1mME7o - GPs accuse government of 'long-standing underfunding'General 

GPs accuse government of 'long-standing underfunding'

GPs accuse government of 'long-standing underfunding'

1mME7o - GPs accuse government of 'long-standing underfunding'

The Royal College of GPs has accused the Scottish government of “long-standing underfunding” of GP practices.

It has also criticised the “confusion” surrounding £500m of future spending commitments.

The comments come in a written submission to Holyrood’s Health and Sport Committee.

The Scottish government said it had already committed to investing “a further £500m in primary care by the end of this parliament”.

The Royal College of GPs (RSCP) called on the Scottish government to say exactly how much it would spend on general practice in the next four years.

It follows a statement by Health Secretary Shona Robison after the government announced that its share of health spending would be increased to 11% of the overall health budget by 2021.

Ms Robison said: “This forms the first stage of the Scottish government’s commitment to provide an extra £250m in direct support of general practice per year by 2021 – increasing the overall investment in primary care by £500m.”

The RCGP said Scotland “does not yet have understanding of what ‘in direct support’ may mean and the point has been raised with Scottish government that the term is too broad and lacks sufficient clarity”.

It added: “General practice is in severe need of a clear, positive future, illustrated by adequate governmental investment, if it is to attract sufficient numbers of medical graduates to general practice specialty training.

“If the long-standing underfunding and confusion that we are currently experiencing is to continue, we will keep witnessing a considerable number of general practices closing and transferring the running of their practices to Health Boards due to insufficient resource through which to remain solvent.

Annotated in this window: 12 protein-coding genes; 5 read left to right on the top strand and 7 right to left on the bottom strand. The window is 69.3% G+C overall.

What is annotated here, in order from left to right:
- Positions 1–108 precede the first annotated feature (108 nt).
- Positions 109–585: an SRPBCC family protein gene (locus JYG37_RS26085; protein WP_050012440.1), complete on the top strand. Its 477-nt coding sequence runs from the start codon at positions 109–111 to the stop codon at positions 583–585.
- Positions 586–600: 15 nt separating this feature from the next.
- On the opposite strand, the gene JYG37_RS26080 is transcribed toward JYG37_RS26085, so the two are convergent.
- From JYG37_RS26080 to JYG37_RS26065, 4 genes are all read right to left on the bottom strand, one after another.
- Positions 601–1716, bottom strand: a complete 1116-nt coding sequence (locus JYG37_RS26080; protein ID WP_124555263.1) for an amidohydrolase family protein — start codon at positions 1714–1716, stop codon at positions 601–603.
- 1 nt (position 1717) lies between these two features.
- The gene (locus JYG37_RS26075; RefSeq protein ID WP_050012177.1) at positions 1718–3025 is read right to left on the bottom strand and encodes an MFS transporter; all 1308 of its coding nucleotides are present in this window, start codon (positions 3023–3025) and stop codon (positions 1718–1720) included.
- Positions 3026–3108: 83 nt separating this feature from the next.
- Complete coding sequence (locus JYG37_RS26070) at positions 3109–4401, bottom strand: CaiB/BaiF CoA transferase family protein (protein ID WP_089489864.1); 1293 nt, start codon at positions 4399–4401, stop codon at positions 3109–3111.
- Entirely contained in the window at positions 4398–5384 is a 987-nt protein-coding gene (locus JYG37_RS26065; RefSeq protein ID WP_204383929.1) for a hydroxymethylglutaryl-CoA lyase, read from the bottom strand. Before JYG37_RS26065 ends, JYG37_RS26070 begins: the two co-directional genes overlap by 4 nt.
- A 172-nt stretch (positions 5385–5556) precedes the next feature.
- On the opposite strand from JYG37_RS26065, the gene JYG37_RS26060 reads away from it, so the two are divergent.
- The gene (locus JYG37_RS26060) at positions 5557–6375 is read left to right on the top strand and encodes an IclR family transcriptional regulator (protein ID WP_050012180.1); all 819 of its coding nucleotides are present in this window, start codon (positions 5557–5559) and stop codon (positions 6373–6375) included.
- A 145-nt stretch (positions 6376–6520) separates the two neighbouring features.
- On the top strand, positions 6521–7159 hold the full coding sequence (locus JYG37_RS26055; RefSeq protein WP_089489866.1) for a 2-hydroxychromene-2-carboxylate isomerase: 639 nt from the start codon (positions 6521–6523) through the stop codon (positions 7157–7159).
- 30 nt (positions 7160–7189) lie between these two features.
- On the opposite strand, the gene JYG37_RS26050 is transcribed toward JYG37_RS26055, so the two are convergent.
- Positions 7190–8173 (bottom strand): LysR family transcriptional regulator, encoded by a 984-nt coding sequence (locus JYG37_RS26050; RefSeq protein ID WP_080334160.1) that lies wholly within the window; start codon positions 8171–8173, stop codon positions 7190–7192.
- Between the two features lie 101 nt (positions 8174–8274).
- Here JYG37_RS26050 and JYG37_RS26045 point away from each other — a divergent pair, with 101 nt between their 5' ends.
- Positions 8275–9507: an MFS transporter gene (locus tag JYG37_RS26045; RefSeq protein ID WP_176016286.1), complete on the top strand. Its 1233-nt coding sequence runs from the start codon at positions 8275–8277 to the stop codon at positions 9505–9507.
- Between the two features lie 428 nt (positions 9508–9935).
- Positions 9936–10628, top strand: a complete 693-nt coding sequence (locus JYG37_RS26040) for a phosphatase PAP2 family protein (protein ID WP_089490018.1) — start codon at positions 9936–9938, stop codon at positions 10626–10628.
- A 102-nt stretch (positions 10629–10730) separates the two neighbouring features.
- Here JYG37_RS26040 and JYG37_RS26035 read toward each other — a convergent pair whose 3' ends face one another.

“Patients will continue to be found queuing outside practices for the uncertain opportunity merely to register with a GP. It is a major deficit to bear such long-standing underfunding and confusion.”

Increased staffing

Responding to the RCGP’s submission, a Scottish government spokesman said: “As the First Minister announced last year, a further £500m will be invested in primary care by the end of this parliament.

“This spending increase in primary care, to 11% of the frontline NHS budget, will support the development of a multi-disciplinary approach, with increased staffing as well as investment in GP services and health centres.

“Health Secretary Shona Robison recently set out that £250m of this new investment will be in direct support of general practice, helping to transform the way services are delivered in the community – an approach that was agreed with the British Medical Association.

“In this financial year, over £71m of that funding is to support general practice by improving recruitment and retention, reducing workload, developing new ways of delivering services and covering pay and expenses.”

‘Reneging on promise’

Scottish Labour said the RCGP’s comments were “absolutely damning”.

The party’s health spokesman Anas Sarwar said: “Nicola Sturgeon has promised to boost the proportion of spending on GPs and it now appears she is going to renege on that promise.

“The importance of GP surgeries cannot be stressed enough. Particularly as we face an ageing population, with people living longer, primary care will only become more and more important.

“The reality is that under the SNP our health service is not prepared for this.

“We would do things differently. Labour’s government-in-waiting in Westminster would hugely increase the money available to our NHS as part of our plan to create a society that works for the many, not the few.”

(Why?)

Published at Thu, 13 Jul 2017 23:07:51 +0000

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